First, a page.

Sunday, November 22, 2015

Additional version of life events: Midwife's Records

Family Search digitized microfilm containing the records of Anna Weyel, a midwife in Bayonne, New Jersey.  (Thanks to the JC Geney blog for bringing attention to this latest addition.)

The records are a log of births for the years 1884 through 1917.

This midwife signed her name as the attendant on the birth certificates of my great grandfather, Frank ODonnel (1888-1959) and his six siblings.  (Or maybe just five of them.)  Frank was the oldest, born in 1888.  Katharine was the youngest, born in 1904.  Parents were Patrick ODonnell (1856-1931) and Delia Joyce (1862-1929).

The records of the midwife coincide with the information on the birth certificates except for James, born in 1892.  James' birth certificate gives a date of June 3, while the midwifery records list him as June 14.  James wrote June 3 as his birthdate on his World War I draft registration.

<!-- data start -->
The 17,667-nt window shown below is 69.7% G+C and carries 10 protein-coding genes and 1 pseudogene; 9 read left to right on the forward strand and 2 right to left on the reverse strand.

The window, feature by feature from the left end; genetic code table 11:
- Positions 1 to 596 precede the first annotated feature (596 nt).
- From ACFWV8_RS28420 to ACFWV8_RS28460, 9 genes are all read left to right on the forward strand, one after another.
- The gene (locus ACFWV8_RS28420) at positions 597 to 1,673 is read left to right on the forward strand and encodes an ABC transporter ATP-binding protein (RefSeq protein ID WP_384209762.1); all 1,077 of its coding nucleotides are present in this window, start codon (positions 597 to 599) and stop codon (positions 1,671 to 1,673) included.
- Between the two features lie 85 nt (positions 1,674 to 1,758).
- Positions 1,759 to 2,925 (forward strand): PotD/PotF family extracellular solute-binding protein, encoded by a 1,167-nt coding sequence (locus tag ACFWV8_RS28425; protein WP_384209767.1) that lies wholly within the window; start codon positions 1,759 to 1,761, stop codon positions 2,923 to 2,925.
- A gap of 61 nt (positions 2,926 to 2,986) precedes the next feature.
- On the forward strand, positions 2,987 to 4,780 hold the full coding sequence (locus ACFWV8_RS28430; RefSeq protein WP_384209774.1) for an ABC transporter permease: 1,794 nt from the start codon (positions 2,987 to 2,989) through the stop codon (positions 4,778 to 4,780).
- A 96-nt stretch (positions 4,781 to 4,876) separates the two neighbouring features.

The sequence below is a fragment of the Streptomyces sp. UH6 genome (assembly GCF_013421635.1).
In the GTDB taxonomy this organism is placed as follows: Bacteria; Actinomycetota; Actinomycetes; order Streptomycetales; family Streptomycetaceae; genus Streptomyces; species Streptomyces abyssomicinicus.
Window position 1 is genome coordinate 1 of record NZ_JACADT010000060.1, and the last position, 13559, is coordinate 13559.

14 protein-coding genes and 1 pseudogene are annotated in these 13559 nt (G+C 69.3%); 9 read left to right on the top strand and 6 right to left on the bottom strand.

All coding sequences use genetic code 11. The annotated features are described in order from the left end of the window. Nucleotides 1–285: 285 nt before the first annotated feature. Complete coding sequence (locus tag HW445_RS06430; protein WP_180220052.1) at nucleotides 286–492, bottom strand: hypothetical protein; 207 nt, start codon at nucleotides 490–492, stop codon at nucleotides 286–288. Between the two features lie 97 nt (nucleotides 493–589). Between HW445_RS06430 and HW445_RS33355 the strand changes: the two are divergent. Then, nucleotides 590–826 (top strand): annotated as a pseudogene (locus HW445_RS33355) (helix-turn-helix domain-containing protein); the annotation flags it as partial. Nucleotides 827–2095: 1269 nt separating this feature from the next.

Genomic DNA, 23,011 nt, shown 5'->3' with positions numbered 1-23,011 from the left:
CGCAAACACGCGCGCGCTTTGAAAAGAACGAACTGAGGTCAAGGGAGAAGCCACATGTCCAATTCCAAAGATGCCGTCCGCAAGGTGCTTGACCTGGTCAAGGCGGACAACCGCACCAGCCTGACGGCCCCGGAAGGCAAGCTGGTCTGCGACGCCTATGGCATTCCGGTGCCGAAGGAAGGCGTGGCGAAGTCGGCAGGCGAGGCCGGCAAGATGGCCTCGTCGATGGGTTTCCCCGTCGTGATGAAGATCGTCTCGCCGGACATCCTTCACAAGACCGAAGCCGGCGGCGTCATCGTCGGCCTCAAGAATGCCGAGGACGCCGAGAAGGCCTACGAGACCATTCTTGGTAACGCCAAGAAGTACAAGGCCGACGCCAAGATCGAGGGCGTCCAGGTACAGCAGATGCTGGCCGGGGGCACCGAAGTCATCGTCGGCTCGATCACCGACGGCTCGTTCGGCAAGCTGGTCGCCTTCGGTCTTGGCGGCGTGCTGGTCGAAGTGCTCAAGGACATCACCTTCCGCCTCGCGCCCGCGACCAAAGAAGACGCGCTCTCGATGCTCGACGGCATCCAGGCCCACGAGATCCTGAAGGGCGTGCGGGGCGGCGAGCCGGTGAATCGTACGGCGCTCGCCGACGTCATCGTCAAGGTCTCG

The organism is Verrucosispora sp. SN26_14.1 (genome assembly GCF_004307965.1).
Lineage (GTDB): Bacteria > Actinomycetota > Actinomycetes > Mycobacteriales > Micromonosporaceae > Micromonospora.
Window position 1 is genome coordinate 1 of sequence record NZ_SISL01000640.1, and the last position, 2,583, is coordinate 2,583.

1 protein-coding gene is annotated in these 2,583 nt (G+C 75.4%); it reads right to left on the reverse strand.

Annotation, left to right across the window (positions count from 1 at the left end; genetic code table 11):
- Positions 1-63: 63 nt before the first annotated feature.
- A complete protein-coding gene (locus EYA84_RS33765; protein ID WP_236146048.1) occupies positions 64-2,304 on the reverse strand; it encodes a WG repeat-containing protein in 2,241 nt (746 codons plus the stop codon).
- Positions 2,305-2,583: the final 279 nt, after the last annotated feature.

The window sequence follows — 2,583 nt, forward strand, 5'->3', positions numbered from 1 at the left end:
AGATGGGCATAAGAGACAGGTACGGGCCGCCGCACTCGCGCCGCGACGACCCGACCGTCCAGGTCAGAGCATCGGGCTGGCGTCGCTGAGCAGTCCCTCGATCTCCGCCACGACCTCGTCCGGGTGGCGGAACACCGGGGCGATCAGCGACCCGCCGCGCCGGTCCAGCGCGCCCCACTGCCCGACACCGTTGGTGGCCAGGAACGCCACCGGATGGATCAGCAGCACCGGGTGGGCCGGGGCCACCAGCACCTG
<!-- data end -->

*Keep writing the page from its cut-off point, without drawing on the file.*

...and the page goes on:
The main person of interest was the fourth child of Patrick ODonnell and Delia Joyce, Marguerite, born in October of 1894.  I found a birth certificate for Maggie ODonnell, born 18 October 1894 in Bayonne, but her parents were listed as James ODonnell and Ellen Gallagher.  Back at the New Jersey State Archives, I carefully searched for a birth certificate in the indexes for a child of Patrick and Delia, born in  between James born in 1892 and Joseph ("William" in birth records) born in 1897.  I found no such record.  I also searched the births filed under "O" in Bayonne for this time period.

The midwife's records are consistent with the birth certificate for Maggie ODonnell:  born 18 October 1894 to James ODonnell and Ellen Gallagher at 16 RR Av [Railroad Avenue].  Two years earlier, James ODonnell, son of Patrick and Delia, was born at 14 Railroad Avenue.

Was Maggie the biological daughter of a relative, given to Patrick and Delia to raise as Marguerite?  I doubt it.  Marguerite's children tested their DNA.  They share the anticipated amount of identical DNA for first cousins, once removed, with my mother and her brother, including a long segment on their X chromosomes.

Maybe the midwife mixed up the records.  She had been busy.  Two days earlier, she delivered a set of twins and a single.  She delivered another baby the same day Maggie was born.

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